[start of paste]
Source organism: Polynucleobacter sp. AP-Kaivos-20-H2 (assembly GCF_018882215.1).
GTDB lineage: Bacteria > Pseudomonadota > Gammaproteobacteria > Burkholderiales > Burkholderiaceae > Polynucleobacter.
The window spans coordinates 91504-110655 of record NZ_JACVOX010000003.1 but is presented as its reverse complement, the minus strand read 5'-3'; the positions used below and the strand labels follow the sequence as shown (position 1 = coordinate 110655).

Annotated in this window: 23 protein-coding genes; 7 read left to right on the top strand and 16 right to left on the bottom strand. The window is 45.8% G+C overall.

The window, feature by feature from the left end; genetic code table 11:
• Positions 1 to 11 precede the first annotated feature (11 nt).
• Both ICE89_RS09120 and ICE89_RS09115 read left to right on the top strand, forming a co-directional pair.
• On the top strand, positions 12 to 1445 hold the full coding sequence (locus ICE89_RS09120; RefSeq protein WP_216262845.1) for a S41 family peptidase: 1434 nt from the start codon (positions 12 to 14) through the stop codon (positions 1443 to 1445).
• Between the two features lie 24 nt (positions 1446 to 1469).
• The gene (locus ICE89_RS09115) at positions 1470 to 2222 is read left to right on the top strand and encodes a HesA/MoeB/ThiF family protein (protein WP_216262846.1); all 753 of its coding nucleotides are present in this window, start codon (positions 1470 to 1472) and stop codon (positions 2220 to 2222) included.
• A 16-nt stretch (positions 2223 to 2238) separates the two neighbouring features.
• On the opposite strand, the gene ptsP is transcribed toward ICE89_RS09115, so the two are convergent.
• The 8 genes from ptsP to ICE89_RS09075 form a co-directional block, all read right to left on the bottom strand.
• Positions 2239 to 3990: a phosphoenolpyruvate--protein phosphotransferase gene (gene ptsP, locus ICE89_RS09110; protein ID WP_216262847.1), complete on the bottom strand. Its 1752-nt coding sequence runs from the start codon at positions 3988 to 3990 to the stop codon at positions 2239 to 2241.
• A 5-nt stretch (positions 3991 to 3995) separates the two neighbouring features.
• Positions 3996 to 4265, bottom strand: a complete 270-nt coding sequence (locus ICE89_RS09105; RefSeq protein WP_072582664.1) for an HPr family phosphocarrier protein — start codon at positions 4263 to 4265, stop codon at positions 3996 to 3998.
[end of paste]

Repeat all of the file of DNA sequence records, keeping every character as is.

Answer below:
Source organism: Polynucleobacter sp. AP-Kaivos-20-H2 (assembly GCF_018882215.1).
GTDB lineage: Bacteria > Pseudomonadota > Gammaproteobacteria > Burkholderiales > Burkholderiaceae > Polynucleobacter.
The window spans coordinates 91504-110655 of record NZ_JACVOX010000003.1 but is presented as its reverse complement, the minus strand read 5'-3'; the positions used below and the strand labels follow the sequence as shown (position 1 = coordinate 110655).

Annotated in this window: 23 protein-coding genes; 7 read left to right on the top strand and 16 right to left on the bottom strand. The window is 45.8% G+C overall.

The window, feature by feature from the left end; genetic code table 11:
• Positions 1 to 11 precede the first annotated feature (11 nt).
• Both ICE89_RS09120 and ICE89_RS09115 read left to right on the top strand, forming a co-directional pair.
• On the top strand, positions 12 to 1445 hold the full coding sequence (locus ICE89_RS09120; RefSeq protein WP_216262845.1) for a S41 family peptidase: 1434 nt from the start codon (positions 12 to 14) through the stop codon (positions 1443 to 1445).
• Between the two features lie 24 nt (positions 1446 to 1469).
• The gene (locus ICE89_RS09115) at positions 1470 to 2222 is read left to right on the top strand and encodes a HesA/MoeB/ThiF family protein (protein WP_216262846.1); all 753 of its coding nucleotides are present in this window, start codon (positions 1470 to 1472) and stop codon (positions 2220 to 2222) included.
• A 16-nt stretch (positions 2223 to 2238) separates the two neighbouring features.
• On the opposite strand, the gene ptsP is transcribed toward ICE89_RS09115, so the two are convergent.
• The 8 genes from ptsP to ICE89_RS09075 form a co-directional block, all read right to left on the bottom strand.
• Positions 2239 to 3990: a phosphoenolpyruvate--protein phosphotransferase gene (gene ptsP, locus ICE89_RS09110; protein ID WP_216262847.1), complete on the bottom strand. Its 1752-nt coding sequence runs from the start codon at positions 3988 to 3990 to the stop codon at positions 2239 to 2241.
• A 5-nt stretch (positions 3991 to 3995) separates the two neighbouring features.
• Positions 3996 to 4265, bottom strand: a complete 270-nt coding sequence (locus ICE89_RS09105; RefSeq protein WP_072582664.1) for an HPr family phosphocarrier protein — start codon at positions 4263 to 4265, stop codon at positions 3996 to 3998.